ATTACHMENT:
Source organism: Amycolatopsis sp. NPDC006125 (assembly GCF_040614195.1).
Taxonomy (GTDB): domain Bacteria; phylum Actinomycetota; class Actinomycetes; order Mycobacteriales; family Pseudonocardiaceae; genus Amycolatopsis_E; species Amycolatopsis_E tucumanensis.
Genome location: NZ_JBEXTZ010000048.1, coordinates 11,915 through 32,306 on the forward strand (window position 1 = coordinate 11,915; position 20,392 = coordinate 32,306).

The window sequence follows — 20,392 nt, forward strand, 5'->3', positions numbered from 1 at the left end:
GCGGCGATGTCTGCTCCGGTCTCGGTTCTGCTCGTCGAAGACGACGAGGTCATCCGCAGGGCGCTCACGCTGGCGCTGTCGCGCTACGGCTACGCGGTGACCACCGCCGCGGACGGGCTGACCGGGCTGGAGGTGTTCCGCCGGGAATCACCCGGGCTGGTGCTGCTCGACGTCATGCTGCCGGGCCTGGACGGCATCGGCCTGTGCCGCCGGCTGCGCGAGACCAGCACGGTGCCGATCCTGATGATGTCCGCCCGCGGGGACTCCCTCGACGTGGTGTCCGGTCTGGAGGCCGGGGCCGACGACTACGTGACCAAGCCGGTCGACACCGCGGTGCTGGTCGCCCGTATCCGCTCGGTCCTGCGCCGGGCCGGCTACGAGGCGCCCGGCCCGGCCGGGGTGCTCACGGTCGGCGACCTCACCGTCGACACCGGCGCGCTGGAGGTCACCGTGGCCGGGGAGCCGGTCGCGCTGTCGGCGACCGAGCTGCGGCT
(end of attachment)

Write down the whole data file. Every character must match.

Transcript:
Source organism: Amycolatopsis sp. NPDC006125 (assembly GCF_040614195.1).
Taxonomy (GTDB): domain Bacteria; phylum Actinomycetota; class Actinomycetes; order Mycobacteriales; family Pseudonocardiaceae; genus Amycolatopsis_E; species Amycolatopsis_E tucumanensis.
Genome location: NZ_JBEXTZ010000048.1, coordinates 11,915 through 32,306 on the forward strand (window position 1 = coordinate 11,915; position 20,392 = coordinate 32,306).

The window sequence follows — 20,392 nt, forward strand, 5'->3', positions numbered from 1 at the left end:
GCGGCGATGTCTGCTCCGGTCTCGGTTCTGCTCGTCGAAGACGACGAGGTCATCCGCAGGGCGCTCACGCTGGCGCTGTCGCGCTACGGCTACGCGGTGACCACCGCCGCGGACGGGCTGACCGGGCTGGAGGTGTTCCGCCGGGAATCACCCGGGCTGGTGCTGCTCGACGTCATGCTGCCGGGCCTGGACGGCATCGGCCTGTGCCGCCGGCTGCGCGAGACCAGCACGGTGCCGATCCTGATGATGTCCGCCCGCGGGGACTCCCTCGACGTGGTGTCCGGTCTGGAGGCCGGGGCCGACGACTACGTGACCAAGCCGGTCGACACCGCGGTGCTGGTCGCCCGTATCCGCTCGGTCCTGCGCCGGGCCGGCTACGAGGCGCCCGGCCCGGCCGGGGTGCTCACGGTCGGCGACCTCACCGTCGACACCGGCGCGCTGGAGGTCACCGTGGCCGGGGAGCCGGTCGCGCTGTCGGCGACCGAGCTGCGGCT